Covey has an entire system to address the process of time management. The concepts were mapped out in The 7 Habits, and made concrete in the Franklin Day Planner. According to the company website, the Franklin Day Planer was first produced in 1984, and it is currently used by 15 million people around the world. The Day Planner was not originally Covey’s, but it was acquired when the Covey Leadership Center merged with Franklin Quest, to create FranklinCovey in 1997. FranklinCovey clients have “included 90 percent of the Fortune 100, more than 75 percent of the Fortune 500, thousands of small and mid-sized businesses, as well as numerous government entities and educational institutions.”[13]
The system begins with a personal mission statement and a review of your personal values. Covey argued that these values must be grounded in timeless principles if they are to be effective. This is the first step toward personal and professional success.[14]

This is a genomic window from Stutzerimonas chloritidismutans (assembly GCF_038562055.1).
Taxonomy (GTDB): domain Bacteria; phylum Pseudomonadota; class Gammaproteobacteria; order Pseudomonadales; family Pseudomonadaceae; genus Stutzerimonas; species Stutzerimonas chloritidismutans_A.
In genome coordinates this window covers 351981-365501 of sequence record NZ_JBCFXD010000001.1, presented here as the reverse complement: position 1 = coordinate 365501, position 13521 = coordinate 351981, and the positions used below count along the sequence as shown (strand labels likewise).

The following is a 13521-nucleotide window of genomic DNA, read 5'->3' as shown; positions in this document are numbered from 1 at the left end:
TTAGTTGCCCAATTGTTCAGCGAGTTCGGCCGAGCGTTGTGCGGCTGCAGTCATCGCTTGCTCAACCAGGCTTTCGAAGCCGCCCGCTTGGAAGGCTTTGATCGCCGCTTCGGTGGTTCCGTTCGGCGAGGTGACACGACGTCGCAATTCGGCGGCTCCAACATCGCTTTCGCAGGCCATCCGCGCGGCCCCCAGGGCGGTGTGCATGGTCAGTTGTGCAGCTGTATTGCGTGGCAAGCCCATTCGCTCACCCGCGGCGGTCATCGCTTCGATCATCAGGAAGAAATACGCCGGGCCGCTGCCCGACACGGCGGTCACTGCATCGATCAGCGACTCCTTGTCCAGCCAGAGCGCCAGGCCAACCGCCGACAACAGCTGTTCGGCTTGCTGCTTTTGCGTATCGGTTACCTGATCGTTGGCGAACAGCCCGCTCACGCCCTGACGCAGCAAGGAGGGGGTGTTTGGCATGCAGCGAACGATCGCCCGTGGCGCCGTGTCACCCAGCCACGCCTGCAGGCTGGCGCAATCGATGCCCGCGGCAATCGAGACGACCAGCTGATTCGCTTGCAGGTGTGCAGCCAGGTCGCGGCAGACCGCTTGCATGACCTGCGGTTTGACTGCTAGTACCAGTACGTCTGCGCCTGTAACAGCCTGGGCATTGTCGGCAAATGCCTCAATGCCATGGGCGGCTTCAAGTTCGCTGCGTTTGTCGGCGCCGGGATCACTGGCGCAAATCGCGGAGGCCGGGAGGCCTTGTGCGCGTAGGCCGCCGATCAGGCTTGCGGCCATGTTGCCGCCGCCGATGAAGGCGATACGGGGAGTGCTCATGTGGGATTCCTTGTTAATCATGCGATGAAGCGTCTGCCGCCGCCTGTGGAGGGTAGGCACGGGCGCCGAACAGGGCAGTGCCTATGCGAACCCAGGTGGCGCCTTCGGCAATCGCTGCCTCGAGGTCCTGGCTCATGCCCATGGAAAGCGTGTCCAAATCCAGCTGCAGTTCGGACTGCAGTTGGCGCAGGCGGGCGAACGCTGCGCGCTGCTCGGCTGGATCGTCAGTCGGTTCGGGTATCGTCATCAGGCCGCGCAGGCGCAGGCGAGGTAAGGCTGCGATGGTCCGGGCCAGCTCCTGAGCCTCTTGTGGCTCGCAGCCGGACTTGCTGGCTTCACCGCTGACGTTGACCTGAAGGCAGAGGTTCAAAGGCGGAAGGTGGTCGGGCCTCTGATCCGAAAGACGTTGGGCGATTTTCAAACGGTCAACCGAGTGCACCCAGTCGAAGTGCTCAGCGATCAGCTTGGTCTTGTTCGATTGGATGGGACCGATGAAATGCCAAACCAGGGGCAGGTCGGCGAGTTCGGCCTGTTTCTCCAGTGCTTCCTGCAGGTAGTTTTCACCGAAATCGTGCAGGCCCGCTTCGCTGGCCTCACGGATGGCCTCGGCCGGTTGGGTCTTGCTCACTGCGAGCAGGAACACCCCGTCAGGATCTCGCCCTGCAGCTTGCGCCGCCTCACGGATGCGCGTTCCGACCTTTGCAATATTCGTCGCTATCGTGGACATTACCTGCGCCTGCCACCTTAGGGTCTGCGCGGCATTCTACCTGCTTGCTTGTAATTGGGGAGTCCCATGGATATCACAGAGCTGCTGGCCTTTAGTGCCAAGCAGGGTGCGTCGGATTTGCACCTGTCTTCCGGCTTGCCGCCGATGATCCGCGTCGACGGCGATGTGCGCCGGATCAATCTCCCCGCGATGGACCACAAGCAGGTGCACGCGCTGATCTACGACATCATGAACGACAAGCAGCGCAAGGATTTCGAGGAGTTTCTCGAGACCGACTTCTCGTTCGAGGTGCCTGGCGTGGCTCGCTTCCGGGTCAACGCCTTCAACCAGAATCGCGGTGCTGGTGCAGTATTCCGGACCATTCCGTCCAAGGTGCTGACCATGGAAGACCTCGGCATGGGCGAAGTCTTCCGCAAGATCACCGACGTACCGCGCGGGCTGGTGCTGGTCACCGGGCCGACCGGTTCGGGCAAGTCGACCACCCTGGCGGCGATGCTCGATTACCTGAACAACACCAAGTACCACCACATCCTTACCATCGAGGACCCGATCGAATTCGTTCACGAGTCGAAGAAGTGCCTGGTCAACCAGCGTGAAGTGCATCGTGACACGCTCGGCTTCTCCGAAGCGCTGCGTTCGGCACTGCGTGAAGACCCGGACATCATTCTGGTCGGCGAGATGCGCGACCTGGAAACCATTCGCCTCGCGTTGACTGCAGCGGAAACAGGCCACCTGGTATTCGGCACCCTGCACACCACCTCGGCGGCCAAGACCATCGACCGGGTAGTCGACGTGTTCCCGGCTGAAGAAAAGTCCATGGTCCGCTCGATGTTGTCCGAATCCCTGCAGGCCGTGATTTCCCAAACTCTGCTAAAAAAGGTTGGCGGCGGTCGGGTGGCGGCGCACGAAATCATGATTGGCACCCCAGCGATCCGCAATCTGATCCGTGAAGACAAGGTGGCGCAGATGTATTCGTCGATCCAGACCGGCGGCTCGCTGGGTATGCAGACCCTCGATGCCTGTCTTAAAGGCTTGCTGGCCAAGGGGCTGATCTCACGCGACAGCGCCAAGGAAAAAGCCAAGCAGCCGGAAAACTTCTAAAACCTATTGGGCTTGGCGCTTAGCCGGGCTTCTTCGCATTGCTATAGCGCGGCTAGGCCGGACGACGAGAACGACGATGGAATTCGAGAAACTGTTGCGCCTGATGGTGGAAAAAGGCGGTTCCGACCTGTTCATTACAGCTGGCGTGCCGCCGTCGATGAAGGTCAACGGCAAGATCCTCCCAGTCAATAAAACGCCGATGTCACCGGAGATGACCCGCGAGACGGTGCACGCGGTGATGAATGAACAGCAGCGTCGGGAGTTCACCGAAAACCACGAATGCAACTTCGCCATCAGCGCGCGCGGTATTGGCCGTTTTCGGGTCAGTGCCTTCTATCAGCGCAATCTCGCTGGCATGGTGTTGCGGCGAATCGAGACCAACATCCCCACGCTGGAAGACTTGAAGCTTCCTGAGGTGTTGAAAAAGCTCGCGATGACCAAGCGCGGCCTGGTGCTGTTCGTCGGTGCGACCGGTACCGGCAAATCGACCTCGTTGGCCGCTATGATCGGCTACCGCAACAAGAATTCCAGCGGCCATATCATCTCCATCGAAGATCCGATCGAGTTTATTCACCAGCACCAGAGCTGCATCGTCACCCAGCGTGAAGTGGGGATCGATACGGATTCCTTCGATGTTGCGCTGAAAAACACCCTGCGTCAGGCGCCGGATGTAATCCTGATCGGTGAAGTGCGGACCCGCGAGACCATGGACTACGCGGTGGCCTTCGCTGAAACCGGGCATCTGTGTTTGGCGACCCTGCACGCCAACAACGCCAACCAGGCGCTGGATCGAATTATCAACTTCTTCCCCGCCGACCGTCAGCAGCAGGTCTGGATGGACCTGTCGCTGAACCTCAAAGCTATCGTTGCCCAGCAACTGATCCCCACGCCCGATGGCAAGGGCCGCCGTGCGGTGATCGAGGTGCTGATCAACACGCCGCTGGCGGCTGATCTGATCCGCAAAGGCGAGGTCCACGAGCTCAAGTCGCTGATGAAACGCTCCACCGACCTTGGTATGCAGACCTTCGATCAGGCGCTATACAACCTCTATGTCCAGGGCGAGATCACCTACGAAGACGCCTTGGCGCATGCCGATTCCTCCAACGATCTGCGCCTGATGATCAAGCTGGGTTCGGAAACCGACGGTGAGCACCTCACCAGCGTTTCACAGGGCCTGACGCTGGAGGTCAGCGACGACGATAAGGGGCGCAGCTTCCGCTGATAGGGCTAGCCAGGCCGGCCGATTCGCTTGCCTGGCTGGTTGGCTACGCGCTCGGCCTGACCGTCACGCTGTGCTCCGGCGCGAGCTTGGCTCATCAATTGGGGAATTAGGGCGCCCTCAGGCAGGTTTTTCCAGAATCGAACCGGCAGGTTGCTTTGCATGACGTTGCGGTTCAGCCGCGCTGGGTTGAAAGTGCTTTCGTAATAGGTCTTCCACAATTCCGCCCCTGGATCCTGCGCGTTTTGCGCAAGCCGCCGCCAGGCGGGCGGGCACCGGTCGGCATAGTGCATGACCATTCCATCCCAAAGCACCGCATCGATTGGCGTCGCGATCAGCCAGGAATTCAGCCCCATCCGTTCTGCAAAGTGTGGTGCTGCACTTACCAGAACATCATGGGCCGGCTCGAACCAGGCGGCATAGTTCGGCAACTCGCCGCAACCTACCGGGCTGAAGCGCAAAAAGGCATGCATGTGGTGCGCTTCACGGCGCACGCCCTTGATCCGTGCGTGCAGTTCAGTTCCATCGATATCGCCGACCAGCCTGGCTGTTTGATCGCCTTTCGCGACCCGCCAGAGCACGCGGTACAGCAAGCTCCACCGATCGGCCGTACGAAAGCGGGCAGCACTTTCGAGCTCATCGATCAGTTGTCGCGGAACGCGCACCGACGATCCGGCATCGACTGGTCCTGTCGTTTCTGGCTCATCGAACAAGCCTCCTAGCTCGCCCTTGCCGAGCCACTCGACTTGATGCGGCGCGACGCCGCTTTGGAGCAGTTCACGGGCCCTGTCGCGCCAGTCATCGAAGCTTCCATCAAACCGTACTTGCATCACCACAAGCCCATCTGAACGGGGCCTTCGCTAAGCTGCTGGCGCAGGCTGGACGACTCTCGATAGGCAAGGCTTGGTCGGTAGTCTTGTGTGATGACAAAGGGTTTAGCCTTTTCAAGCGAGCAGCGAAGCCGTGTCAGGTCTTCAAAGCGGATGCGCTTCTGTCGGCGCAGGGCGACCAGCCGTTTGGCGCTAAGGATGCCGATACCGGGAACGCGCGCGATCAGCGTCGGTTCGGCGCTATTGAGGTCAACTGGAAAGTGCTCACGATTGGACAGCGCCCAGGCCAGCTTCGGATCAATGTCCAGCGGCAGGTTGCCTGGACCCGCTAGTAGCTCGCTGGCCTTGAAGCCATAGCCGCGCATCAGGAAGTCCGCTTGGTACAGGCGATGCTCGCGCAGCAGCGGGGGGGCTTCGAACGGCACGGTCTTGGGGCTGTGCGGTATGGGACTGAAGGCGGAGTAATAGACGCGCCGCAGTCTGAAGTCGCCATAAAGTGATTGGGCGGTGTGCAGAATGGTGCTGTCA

From those values, you plan your long-range goals and a master task-list. You then break down the large goals into sub-goals, achievable monthly or quarterly. Smaller tasks are completed weekly. In this way, you create alignment between what you want to do and what you actually do. Without such focus, you tend to drift.
Each week, you identify your most important roles. For example, you are a husband, father, manager, etc. Next, you would set a limited number of weekly activities for each role. For instance, as an individual, you know that you need to exercise. As a husband, you know you need to spend time connecting with your wife. As a father, you know that you need to get to your child’s soccer game, and as a manager, you have multiple high value projects at work that demand your attention.
In Covey’s model, you not only note what needs to be done to achieve your long-term goals, but you schedule these events into your calendar before you do anything else. You keep these commitments as you would any other high-value appointments. Let other activities work around your priorities. If you do not schedule these activities first, you wind up short-changing yourself, your family, and your future.[15]